A suicide bomber drove an -explosives-packed car into a police station yesterday as the Taliban intensified attacks against Pakistan’s security forces after the killing of al-Qaeda leader Osama bin Laden.
At least five policemen and a soldier were killed in the attack in Peshawar. The Pakistani Taliban said it was responsible.
The militants, allied with al-Qaeda, have vowed to avenge bin Laden’s killing by US forces in a Pakistani town on May 2.
“We will continue attacks on security forces until an Islamic system is implemented in Pakistan, because the Pakistani system is un-Islamic,” Pakistan Taliban spokesman Ehsanhullah Ehsan said, adding that the attack was also in revenge for bin Laden’s death.
The blast came two days after a brazen Taliban raid on a heavily guarded naval base in Karachi that killed 10 military personnel and destroyed two aircraft.
The police station, in a military neighborhood, houses an office of the Criminal Investigation Department, which is responsible for investigating Islamist militants.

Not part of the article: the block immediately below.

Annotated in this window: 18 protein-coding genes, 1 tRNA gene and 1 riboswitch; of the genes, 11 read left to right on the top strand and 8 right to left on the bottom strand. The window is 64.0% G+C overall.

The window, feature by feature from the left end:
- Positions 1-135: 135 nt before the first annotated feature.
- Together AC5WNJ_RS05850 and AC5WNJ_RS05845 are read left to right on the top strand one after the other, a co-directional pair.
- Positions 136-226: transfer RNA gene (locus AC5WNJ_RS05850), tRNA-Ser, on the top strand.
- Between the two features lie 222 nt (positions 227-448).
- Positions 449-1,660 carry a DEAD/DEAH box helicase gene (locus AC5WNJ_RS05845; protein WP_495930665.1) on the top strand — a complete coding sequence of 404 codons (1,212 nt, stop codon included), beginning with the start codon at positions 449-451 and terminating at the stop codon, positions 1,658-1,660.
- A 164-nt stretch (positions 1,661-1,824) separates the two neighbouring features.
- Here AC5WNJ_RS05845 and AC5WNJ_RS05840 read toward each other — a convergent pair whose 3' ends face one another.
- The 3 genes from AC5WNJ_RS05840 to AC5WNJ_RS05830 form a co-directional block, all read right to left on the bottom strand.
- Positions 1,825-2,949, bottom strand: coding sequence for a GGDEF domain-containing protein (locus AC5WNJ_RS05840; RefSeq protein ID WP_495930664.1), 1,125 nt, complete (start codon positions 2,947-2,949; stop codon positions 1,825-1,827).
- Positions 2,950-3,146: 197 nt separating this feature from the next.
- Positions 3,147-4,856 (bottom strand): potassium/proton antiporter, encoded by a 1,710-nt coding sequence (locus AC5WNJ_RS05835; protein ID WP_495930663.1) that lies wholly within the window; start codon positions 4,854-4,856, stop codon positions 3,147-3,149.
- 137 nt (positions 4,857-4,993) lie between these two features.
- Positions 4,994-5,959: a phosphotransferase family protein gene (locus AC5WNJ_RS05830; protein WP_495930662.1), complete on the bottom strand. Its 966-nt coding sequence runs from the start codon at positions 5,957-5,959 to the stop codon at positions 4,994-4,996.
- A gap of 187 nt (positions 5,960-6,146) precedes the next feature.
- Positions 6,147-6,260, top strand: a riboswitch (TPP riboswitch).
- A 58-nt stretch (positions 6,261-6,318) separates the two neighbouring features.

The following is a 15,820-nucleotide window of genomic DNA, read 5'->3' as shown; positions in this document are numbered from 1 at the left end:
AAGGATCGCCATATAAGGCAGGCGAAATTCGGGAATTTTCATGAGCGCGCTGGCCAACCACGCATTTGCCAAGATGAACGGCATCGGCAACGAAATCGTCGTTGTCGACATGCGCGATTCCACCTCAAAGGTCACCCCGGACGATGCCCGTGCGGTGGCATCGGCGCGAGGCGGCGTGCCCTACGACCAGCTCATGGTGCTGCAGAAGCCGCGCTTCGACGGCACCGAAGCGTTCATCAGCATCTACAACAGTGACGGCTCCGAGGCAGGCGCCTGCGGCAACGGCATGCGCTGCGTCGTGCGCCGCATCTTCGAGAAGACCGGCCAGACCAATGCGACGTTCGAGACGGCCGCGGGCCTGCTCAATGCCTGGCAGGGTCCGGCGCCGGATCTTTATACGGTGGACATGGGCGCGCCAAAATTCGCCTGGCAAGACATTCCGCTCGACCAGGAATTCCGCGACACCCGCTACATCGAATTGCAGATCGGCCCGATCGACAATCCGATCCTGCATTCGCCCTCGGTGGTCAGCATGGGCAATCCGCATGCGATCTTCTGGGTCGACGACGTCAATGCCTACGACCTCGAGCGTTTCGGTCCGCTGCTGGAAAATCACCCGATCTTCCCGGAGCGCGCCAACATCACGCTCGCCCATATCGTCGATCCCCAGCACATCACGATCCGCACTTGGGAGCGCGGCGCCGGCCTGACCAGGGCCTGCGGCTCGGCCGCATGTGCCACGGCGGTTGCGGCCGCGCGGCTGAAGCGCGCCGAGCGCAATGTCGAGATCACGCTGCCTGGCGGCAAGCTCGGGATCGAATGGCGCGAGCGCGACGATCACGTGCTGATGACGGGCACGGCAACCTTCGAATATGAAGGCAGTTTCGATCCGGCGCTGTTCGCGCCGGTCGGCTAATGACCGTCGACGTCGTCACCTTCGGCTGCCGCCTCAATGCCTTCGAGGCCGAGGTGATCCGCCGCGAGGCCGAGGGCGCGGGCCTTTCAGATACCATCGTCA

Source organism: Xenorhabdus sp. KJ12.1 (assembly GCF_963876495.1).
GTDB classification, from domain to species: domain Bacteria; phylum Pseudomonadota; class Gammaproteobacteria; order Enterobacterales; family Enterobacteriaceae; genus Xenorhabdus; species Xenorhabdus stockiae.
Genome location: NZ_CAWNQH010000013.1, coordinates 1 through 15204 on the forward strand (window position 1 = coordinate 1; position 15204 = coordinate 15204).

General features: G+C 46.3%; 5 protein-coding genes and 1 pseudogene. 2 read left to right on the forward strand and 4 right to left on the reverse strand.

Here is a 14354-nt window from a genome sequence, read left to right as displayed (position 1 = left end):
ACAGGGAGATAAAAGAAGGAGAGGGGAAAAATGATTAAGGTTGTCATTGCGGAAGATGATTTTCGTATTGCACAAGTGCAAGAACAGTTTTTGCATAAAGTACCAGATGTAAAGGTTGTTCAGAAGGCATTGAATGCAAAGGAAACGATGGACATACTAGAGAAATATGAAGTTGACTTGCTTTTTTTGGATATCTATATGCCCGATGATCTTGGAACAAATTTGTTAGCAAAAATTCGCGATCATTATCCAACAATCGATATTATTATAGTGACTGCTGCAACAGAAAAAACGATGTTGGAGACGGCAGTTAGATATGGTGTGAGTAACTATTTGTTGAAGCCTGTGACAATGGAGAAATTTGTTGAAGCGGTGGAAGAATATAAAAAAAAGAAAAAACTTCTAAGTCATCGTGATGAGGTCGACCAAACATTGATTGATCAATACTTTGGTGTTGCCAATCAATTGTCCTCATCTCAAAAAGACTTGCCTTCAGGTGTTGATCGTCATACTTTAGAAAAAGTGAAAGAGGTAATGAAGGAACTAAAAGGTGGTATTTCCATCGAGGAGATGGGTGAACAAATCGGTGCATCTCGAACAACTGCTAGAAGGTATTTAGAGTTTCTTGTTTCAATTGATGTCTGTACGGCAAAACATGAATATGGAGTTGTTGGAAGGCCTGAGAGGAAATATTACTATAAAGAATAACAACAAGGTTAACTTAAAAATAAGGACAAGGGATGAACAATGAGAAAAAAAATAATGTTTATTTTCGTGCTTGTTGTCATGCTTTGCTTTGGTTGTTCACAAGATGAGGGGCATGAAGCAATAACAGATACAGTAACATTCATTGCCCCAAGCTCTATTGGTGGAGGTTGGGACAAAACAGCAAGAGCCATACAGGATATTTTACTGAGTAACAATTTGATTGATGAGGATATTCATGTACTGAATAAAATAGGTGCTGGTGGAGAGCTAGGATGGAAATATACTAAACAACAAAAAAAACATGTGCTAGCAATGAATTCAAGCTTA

There is also a training -facility for special forces and officers’ residences nearby.
A 2008 US diplomatic cable released by WikiLeaks revealed US concern that officers at a prestigious army institution were largely biased against the US, a key ally that has given Pakistan more than US$20 billion in aid over the past decade, about two-thirds of it military.
The military is also facing accusations of either incompetence, or possible complicity, after it became clear that bin Laden had been hiding out in Abbottabad, a garrison town north of the capital, for several years before he was shot dead by US forces.
After bin Laden’s killing, some Pakistanis have questioned whether the funding for the military is really worth it. Pakistan spent 442.2 billion rupees (US$5.15 billion), about 20 percent of its budget, on defense last year — an increase of 17 percent from the year before.
This year it plans to spend 495 billion rupees (US$5.76 billion), officials say.
“To me, it defies logic for allocating so much on defense,” said Asad Shafqat, a banker in Karachi.
Experts, however, said changes in defense spending were unlikely.
“The balance between defense and social development has to change, but I don’t see that happening in the short-term,” said Shafqat Mahmood, a political analyst based in Lahore. “Recent events have shown that we have to improve our defense and vulnerabilities.”